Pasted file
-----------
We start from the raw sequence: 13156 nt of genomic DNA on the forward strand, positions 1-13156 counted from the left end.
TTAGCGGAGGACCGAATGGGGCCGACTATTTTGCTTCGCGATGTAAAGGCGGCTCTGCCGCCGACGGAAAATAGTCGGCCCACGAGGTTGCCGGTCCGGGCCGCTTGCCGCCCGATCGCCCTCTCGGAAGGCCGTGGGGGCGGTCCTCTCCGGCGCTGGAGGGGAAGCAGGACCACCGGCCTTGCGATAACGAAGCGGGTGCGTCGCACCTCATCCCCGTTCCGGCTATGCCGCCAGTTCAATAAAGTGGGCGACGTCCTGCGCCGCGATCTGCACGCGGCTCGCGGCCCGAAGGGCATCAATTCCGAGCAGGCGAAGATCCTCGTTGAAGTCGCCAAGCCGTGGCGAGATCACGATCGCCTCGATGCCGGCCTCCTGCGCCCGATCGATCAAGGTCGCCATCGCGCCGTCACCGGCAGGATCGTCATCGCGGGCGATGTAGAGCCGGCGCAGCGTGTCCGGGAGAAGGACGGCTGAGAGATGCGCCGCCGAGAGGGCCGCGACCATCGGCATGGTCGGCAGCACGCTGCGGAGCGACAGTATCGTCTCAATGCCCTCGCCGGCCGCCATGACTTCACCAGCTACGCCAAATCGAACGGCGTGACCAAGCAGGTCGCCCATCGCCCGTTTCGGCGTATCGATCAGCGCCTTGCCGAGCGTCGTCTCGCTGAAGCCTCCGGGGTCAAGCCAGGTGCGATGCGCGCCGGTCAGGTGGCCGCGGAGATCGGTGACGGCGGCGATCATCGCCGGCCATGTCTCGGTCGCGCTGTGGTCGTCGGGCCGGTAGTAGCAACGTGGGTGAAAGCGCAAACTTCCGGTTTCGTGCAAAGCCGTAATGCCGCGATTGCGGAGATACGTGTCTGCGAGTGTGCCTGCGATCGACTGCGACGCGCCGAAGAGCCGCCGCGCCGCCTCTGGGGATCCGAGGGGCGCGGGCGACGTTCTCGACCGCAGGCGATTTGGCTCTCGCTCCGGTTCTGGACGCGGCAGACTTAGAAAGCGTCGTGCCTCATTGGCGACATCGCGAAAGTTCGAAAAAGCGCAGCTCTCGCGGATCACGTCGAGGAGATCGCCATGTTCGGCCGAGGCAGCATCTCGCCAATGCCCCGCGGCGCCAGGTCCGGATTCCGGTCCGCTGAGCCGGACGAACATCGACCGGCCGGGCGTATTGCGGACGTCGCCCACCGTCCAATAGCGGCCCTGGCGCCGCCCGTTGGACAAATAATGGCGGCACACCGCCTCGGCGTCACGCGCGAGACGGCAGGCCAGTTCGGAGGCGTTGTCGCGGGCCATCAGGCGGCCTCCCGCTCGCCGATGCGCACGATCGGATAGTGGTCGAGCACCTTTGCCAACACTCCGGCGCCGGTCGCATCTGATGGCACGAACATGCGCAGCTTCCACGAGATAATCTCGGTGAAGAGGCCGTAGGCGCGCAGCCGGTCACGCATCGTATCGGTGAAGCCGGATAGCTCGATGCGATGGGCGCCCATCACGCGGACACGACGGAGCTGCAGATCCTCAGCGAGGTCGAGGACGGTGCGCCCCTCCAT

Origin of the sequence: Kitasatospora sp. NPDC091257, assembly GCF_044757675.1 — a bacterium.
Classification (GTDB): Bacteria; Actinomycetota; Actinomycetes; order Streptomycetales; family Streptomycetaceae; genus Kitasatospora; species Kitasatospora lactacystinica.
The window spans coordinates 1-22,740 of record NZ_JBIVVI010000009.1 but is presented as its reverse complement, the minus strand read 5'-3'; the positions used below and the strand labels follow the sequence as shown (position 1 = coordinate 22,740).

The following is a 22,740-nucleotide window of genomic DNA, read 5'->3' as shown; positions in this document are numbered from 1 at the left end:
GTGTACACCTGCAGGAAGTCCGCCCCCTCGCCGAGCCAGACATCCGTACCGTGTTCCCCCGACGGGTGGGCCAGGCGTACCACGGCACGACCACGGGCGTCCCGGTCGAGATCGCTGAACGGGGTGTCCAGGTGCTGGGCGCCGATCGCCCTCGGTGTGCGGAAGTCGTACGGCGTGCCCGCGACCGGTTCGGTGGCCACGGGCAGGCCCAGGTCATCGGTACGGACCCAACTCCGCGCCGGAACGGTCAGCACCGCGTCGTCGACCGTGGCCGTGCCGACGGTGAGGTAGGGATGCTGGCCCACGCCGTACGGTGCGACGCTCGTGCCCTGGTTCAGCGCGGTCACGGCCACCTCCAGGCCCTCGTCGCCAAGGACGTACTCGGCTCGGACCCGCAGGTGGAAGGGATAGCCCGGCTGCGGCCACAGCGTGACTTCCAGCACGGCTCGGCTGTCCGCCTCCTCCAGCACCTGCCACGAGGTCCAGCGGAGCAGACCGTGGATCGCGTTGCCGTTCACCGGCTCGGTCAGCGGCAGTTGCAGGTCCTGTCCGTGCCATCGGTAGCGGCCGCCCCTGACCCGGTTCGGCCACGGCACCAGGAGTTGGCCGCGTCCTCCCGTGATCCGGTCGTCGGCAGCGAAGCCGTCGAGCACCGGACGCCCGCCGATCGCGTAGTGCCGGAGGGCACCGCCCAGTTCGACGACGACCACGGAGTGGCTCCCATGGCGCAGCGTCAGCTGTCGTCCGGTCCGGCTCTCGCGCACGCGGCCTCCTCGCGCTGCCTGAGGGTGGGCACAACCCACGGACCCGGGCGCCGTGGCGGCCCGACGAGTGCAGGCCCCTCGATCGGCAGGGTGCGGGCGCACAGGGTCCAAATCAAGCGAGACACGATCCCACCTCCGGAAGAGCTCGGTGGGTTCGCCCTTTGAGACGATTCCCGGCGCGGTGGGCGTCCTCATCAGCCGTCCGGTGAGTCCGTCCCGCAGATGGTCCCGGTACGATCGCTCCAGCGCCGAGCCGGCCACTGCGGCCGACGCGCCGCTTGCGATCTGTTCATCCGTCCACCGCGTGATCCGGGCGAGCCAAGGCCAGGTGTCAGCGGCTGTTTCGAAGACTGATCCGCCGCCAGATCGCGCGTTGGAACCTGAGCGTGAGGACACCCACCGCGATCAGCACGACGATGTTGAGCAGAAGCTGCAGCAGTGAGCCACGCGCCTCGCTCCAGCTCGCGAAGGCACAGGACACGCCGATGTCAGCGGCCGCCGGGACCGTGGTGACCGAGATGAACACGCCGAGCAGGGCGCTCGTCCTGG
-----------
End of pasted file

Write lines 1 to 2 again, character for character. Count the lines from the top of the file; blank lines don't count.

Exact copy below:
We start from the raw sequence: 13156 nt of genomic DNA on the forward strand, positions 1-13156 counted from the left end.
TTAGCGGAGGACCGAATGGGGCCGACTATTTTGCTTCGCGATGTAAAGGCGGCTCTGCCGCCGACGGAAAATAGTCGGCCCACGAGGTTGCCGGTCCGGGCCGCTTGCCGCCCGATCGCCCTCTCGGAAGGCCGTGGGGGCGGTCCTCTCCGGCGCTGGAGGGGAAGCAGGACCACCGGCCTTGCGATAACGAAGCGGGTGCGTCGCACCTCATCCCCGTTCCGGCTATGCCGCCAGTTCAATAAAGTGGGCGACGTCCTGCGCCGCGATCTGCACGCGGCTCGCGGCCCGAAGGGCATCAATTCCGAGCAGGCGAAGATCCTCGTTGAAGTCGCCAAGCCGTGGCGAGATCACGATCGCCTCGATGCCGGCCTCCTGCGCCCGATCGATCAAGGTCGCCATCGCGCCGTCACCGGCAGGATCGTCATCGCGGGCGATGTAGAGCCGGCGCAGCGTGTCCGGGAGAAGGACGGCTGAGAGATGCGCCGCCGAGAGGGCCGCGACCATCGGCATGGTCGGCAGCACGCTGCGGAGCGACAGTATCGTCTCAATGCCCTCGCCGGCCGCCATGACTTCACCAGCTACGCCAAATCGAACGGCGTGACCAAGCAGGTCGCCCATCGCCCGTTTCGGCGTATCGATCAGCGCCTTGCCGAGCGTCGTCTCGCTGAAGCCTCCGGGGTCAAGCCAGGTGCGATGCGCGCCGGTCAGGTGGCCGCGGAGATCGGTGACGGCGGCGATCATCGCCGGCCATGTCTCGGTCGCGCTGTGGTCGTCGGGCCGGTAGTAGCAACGTGGGTGAAAGCGCAAACTTCCGGTTTCGTGCAAAGCCGTAATGCCGCGATTGCGGAGATACGTGTCTGCGAGTGTGCCTGCGATCGACTGCGACGCGCCGAAGAGCCGCCGCGCCGCCTCTGGGGATCCGAGGGGCGCGGGCGACGTTCTCGACCGCAGGCGATTTGGCTCTCGCTCCGGTTCTGGACGCGGCAGACTTAGAAAGCGTCGTGCCTCATTGGCGACATCGCGAAAGTTCGAAAAAGCGCAGCTCTCGCGGATCACGTCGAGGAGATCGCCATGTTCGGCCGAGGCAGCATCTCGCCAATGCCCCGCGGCGCCAGGTCCGGATTCCGGTCCGCTGAGCCGGACGAACATCGACCGGCCGGGCGTATTGCGGACGTCGCCCACCGTCCAATAGCGGCCCTGGCGCCGCCCGTTGGACAAATAATGGCGGCACACCGCCTCGGCGTCACGCGCGAGACGGCAGGCCAGTTCGGAGGCGTTGTCGCGGGCCATCAGGCGGCCTCCCGCTCGCCGATGCGCACGATCGGATAGTGGTCGAGCACCTTTGCCAACACTCCGGCGCCGGTCGCATCTGATGGCACGAACATGCGCAGCTTCCACGAGATAATCTCGGTGAAGAGGCCGTAGGCGCGCAGCCGGTCACGCATCGTATCGGTGAAGCCGGATAGCTCGATGCGATGGGCGCCCATCACGCGGACACGACGGAGCTGCAGATCCTCAGCGAGGTCGAGGACGGTGCGCCCCTCCAT